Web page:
Austin, along with several other Texas cities, struck out against illegal sublets and passed legislation that banned short-term rentals in an attempt to respond to a housing shortage that has become more acute with the growth of the city. As the state capital, tourist destination, college town, and cultural and economic center, the demand for affordable short-term lodging clashed with the need for affordable long-term housing. Airbnb and private rentals offered visitors a more authentic Austin experience than staying in a chain hotel.
Austin Strikes Out Against Illegal Sublets
Regulations passed in 2012 limited short term rental (STR) density to 3% for neighborhoods, while requiring STR hosts to obtain a $285 annual permit and pay hotel taxes directly to the state and city. By 2016, neighborhood associations who wanted to keep their areas free from transients, who often brought noise and disruption with them, succeeded in pressuring City Council to ban Type 2 rentals of all but owner-occupied property and phase out current licensed operators by 2022. The restrictions were met with anger by Texans dependent on the income from lucrative rental property and with lawsuits that challenged the constitutionality of prohibiting short-term rentals on the grounds that such measures are discriminatory toward renters.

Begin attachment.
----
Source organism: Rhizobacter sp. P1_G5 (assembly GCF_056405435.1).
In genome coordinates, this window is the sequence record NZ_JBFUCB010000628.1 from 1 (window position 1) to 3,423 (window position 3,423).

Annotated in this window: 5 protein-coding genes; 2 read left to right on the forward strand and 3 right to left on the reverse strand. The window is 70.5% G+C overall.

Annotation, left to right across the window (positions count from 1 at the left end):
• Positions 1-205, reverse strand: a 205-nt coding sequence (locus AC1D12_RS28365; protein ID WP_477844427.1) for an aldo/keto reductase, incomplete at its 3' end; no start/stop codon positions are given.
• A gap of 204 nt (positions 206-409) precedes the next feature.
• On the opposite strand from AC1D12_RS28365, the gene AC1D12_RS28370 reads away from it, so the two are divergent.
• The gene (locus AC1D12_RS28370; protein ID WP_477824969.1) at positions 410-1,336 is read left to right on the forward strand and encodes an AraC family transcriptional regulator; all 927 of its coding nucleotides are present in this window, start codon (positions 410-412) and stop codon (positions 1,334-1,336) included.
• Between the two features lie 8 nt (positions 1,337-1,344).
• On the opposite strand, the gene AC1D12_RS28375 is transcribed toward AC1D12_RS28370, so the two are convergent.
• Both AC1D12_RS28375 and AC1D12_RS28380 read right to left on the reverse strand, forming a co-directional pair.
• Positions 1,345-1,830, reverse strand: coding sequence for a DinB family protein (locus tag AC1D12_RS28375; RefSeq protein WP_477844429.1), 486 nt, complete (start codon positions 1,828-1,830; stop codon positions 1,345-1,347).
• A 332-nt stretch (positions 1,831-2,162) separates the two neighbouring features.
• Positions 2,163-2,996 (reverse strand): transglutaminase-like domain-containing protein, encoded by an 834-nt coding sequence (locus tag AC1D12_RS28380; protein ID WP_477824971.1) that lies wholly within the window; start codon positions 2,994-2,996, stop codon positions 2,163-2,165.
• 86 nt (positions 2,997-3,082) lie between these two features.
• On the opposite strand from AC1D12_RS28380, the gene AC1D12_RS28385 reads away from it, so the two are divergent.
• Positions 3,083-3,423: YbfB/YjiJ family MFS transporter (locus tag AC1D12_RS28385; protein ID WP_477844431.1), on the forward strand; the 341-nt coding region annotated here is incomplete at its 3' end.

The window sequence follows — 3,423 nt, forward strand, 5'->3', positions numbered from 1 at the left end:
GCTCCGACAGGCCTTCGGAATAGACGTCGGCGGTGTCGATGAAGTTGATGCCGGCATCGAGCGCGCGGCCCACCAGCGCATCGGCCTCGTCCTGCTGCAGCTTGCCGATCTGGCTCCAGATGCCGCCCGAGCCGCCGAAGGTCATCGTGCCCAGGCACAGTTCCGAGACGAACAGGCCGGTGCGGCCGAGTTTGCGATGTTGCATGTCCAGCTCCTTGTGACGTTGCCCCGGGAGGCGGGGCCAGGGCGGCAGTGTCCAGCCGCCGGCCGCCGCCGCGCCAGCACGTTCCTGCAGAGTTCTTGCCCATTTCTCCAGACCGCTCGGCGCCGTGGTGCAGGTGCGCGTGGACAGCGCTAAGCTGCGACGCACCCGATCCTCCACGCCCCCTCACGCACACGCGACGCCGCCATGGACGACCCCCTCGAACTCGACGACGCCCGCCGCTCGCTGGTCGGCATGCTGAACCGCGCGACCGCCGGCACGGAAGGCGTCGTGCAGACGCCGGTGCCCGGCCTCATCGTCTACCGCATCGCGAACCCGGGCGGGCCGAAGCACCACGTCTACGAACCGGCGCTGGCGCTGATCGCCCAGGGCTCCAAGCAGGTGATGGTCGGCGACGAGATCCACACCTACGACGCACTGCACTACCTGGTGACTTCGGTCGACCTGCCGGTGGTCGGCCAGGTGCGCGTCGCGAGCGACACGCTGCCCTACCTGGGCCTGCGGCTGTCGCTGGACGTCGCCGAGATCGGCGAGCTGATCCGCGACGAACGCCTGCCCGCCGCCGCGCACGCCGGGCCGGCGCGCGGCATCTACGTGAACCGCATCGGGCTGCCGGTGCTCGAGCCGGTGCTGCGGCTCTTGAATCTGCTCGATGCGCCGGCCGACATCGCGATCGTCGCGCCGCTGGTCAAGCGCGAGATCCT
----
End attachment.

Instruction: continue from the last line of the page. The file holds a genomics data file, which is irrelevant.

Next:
In May 2017, the Texas Legislature passed SB 451 that overturned local laws banning short-term rentals, while allowing local areas to restrict renting to sex offenders and prohibit selling alcohol or illegal drugs to guests. As Austin and other cities dial back their own restrictions in compliance with state law, Airbnb announced that it would collect state and city taxes at the time of guest booking which ensures that the governmental entities will be able to get the money owed to them.
Even though new laws may sanction more liberal home sharing and subletting policies, Texas landlords must still be on guard against illegal sublets. Monitoring services comb listing sites for unauthorized listings and alerts landlords can then take quick action against renegade tenants.
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